# How can ionized emission line flux decrease as a function of increasing metallicity or abundance?

The chemical evolution of galaxies is an important way to learn about their formation and stellar/gaseous constituents. Many galaxies show narrow emission lines at optical wavelengths (3500-9000 Angstroms) from ionized elements (e.g., [O II] at 3727 Angstroms) and recombination Balmer lines (e.g., H$\alpha$ at 6563 Angstroms). The origin of the ionized emission line flux can depend on the amount of the element present in the galaxy, and also on the nature of the ionizing source (i.e., the oft-mentioned "shape of the ionizing spectrum").

I have a few questions that I cannot seem to find clear answers to in textbooks, publications and review papers. My main reference for the following facts/questions is Kewley & Dopita 2002, ApJS, 142.

1. What is the difference between metallicity and abundance, and what impact would these two parameters have on the ionized emission line flux from a galaxy (assuming that the ionizing spectrum is kept constant)?

2. There are claims that some ionized lines (e.g., the auroral line [O III] at 4363 Angstroms) would become much weaker as the metallicity increases. Why? I would think that higher metallicity means more Oxygen and, assuming we keep the ionization spectrum fixed, more likely for more [O III] to exist. Should this not increase the [O III] 4363AA flux?

3. Similarly, some excitation line ratios (e.g., ([O II] 3727 + [O III] 5007)/H$\beta$, commonly known as $R_{23}$) are known to decrease with increasing abundance (measured via log(O/H)+12). Again, why? I would think if the metallicity or oxygen abundance is higher, then there is an increased chance of getting more [O II] and [O III] emission. Also, assuming that metallicity is higher, the amount of hydrogen should decrease, and this would decrease the $H\beta$ flux in the $R_{23}$ ratio above, thus increasing the ratio at high abundance.

• Sorry, I spotted an error in my answer: I wrote that [O II] and [O III] are collisionally excited, but of course they're ionized. It's edited now. – pela Apr 12 '16 at 19:04

## Metallicity and abundance

Metallicity

Without specifying a given metal, the term "metallicity" — abbreviated $Z$ — usually refers to the total metallicity of all elements, i.e. the mass fraction of all metals to the total mass of some ensemble of elements, e.g. a star, a cloud of gas, a galaxy, etc. (as usual, the term "metal" refers to all elements that are not hydrogen or helium). For instance, the mass of all metals in the Sun, divided by the Sun's mass, is 0.02: $$Z_\odot \equiv \frac{M_\mathrm{C} + M_\mathrm{N} + M_\mathrm{O} + \ldots}{M_\odot} = 0.02.$$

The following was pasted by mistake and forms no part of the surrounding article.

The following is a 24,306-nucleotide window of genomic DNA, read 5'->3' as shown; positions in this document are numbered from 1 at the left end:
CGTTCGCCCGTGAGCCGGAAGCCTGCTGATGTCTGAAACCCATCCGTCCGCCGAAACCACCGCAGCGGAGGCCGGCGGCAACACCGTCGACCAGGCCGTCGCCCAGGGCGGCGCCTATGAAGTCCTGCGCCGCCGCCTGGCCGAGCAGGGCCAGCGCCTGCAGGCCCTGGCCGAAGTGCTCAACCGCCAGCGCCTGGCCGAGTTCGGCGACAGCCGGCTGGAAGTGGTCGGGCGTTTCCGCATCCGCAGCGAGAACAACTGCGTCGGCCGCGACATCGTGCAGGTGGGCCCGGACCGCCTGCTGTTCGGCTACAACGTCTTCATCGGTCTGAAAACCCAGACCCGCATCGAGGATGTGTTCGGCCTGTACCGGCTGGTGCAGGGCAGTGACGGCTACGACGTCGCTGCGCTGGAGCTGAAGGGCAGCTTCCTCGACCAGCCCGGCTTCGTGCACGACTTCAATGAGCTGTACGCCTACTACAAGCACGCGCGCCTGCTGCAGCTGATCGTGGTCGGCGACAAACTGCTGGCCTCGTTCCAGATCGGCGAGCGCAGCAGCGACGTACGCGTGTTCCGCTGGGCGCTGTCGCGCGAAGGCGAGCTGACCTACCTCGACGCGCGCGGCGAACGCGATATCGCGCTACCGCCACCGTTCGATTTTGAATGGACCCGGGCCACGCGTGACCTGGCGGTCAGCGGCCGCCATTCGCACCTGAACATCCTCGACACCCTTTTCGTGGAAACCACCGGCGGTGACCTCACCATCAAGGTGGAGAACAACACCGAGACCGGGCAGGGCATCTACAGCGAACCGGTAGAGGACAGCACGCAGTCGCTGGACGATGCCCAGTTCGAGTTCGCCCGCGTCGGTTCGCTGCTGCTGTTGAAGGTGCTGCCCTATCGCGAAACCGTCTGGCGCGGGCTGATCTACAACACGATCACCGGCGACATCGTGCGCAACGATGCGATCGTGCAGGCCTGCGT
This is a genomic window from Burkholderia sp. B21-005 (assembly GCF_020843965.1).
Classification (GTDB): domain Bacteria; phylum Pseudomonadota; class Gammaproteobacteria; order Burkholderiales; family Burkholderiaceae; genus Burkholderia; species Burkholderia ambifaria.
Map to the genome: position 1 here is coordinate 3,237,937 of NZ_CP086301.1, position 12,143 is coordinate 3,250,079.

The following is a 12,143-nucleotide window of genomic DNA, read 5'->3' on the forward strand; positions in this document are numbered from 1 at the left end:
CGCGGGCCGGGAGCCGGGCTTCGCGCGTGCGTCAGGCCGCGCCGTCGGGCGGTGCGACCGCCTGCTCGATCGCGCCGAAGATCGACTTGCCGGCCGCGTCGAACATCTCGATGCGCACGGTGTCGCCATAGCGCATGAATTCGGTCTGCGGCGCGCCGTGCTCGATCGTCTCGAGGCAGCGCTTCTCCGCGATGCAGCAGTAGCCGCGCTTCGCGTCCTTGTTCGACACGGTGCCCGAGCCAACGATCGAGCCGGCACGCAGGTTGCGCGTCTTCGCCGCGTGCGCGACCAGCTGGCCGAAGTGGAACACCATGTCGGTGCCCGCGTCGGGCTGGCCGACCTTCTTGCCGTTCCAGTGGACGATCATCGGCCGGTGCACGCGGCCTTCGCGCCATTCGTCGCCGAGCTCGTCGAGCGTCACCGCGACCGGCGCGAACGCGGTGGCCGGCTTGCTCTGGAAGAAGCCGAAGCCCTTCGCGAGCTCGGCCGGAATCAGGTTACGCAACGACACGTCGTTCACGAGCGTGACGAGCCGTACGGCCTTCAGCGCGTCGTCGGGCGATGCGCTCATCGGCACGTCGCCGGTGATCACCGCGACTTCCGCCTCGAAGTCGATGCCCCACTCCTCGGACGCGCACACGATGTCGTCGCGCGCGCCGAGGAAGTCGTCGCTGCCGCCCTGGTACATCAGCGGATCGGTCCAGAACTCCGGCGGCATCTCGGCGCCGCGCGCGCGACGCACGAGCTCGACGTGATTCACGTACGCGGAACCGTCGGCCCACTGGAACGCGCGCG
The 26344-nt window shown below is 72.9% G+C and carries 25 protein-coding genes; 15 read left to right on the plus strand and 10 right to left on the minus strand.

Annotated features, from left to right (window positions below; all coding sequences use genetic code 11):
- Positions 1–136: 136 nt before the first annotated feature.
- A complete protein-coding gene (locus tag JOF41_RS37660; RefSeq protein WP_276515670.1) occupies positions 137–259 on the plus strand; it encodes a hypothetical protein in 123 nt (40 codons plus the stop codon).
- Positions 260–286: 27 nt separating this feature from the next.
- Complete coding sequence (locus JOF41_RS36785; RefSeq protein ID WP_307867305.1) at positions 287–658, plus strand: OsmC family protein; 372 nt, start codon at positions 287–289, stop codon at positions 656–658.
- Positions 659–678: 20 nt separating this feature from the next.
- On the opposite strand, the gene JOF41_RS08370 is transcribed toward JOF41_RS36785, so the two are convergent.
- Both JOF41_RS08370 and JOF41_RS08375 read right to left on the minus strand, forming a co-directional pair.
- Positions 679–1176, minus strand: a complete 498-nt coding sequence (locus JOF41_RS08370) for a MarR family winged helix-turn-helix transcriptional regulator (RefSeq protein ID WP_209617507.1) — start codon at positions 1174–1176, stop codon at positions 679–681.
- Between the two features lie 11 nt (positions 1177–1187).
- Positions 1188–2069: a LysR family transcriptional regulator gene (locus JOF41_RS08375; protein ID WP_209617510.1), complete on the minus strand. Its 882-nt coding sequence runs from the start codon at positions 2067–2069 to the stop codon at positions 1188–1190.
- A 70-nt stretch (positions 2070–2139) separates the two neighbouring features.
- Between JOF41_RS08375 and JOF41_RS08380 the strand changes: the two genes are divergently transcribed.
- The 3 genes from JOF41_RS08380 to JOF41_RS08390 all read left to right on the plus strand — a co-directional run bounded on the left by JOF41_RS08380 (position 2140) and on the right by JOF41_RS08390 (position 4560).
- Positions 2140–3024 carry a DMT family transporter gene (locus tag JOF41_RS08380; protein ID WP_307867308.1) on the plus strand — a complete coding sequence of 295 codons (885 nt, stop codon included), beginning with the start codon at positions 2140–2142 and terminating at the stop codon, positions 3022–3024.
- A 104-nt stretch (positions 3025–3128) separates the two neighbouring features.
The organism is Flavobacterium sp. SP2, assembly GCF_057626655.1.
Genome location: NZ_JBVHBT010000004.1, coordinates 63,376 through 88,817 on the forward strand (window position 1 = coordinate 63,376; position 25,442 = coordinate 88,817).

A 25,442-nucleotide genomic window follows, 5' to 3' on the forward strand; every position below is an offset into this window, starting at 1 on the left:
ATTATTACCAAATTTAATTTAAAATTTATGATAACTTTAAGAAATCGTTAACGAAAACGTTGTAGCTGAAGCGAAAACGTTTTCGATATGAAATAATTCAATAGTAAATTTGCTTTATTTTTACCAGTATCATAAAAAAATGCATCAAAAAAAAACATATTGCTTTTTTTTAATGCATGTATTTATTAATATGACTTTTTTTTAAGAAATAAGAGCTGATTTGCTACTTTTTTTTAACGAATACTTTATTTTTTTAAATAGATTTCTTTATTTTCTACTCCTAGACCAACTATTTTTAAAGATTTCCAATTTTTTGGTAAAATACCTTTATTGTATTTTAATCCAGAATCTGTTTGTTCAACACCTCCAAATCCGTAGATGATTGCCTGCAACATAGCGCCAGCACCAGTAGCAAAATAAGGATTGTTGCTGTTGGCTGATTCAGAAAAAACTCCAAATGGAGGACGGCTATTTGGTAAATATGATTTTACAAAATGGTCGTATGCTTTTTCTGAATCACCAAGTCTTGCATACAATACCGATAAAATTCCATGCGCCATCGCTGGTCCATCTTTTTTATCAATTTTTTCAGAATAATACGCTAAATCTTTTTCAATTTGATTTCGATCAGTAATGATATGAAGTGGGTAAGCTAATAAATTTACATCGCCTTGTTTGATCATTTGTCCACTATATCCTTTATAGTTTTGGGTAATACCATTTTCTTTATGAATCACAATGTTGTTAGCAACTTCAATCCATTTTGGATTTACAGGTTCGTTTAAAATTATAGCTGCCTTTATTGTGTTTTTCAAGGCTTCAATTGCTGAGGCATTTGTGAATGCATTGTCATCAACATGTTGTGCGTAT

Sometimes we talks about the metallicity of a given element, e.g. oxygen. The mass fraction of oxygen in the Sun is 0.005 (i.e. oxygen comprises 1/4 of all metals by mass), so we say $Z_\mathrm{O} = 0.005$.

Unfortunately it is not uncommon to implicitly talk about the metallicity of an object, divided by Solar metallicity, such that a galaxy which has one-tenth of Sun's metallicity is said to have $Z=0.1$, rather than $Z=0.002$.

Abundance

The term "abundance" is only used for a single element. It basically expresses the same thing as metallicity, and is often used interchangeably, but is expressed in terms of the number $N$ of element nuclei, and as the ratio not to all nuclei but to hydrogen nuclei. For wacky historical reasons, we also take the logarithm and add a factor of 12. Taking again oxygen as an example, the mass fraction of 0.005 corresponds to a nuclei fraction of roughly $5\times10^{-4}$, so we say that the abundance of oxygen is (e.g. Grevesse (2009)) $$A(\mathrm{O}) \equiv \log \left( \frac{N_\mathrm{O}}{N_\mathrm{H}} \right) + 12 = 8.7.$$

## Metallicity of a given species vs. total metallicity

In general, the ratio of a given element to all metals is roughly constant. That is, various elements are produced by stars approximately by the same amount. But various processes may cause elements to exist in various forms. For instance, metals deplete to dust, but some elements tend not to form dust, e.g. Zn. For this reason, Zn is a better proxy of the total metallicity than, e.g. Mg, since half of the Mg may be locked up in dust.

Metals increases cooling

Elements also appear in various excitation states, which depend on various processes. The lines you mention, [O II] and [O III], arise from collisionally ionized oxygen, which subsequently recombines (in my first answer I wrote, wrongly, that it was excited), and thus depend on the temperature of the gas. As the metallicity of the gas in a galaxy increases, the ratio of the intensity of these lines to that of hydrogen lines (e.g. H$\beta$) first increases, as expected. However, the increased metallicity also allows the gas to cool more efficiently. The reason is that metals have many levels through which electron can "cascade" down. If the electron recombines to the level where it was before, a photon of the same energy will be emitted, which itself may radiatively ionize another atom. But the many levels in metals makes de-excitation to intermediate level more probable, such that the electron cascades down, emitting several low-energy (infrared) photons, which are incapable of ionizing atoms and thus escape. The result is that energy leaves the system, i.e. the system is cooled.

This in turn means that, above a certain metallicity threshold — which is specific to a given species — the abundance of the collisionally excited lines begin to decrease. The following figure is taken from Stasińska (2002), and shows the turnover for the two oxygen lines:

This means that measuring the metallicity of a single species in general gives two solutions for the total metallicity. Luckily, as the turnover is different for different elements, measuring the metallicity for several species can constrain the total metallicity.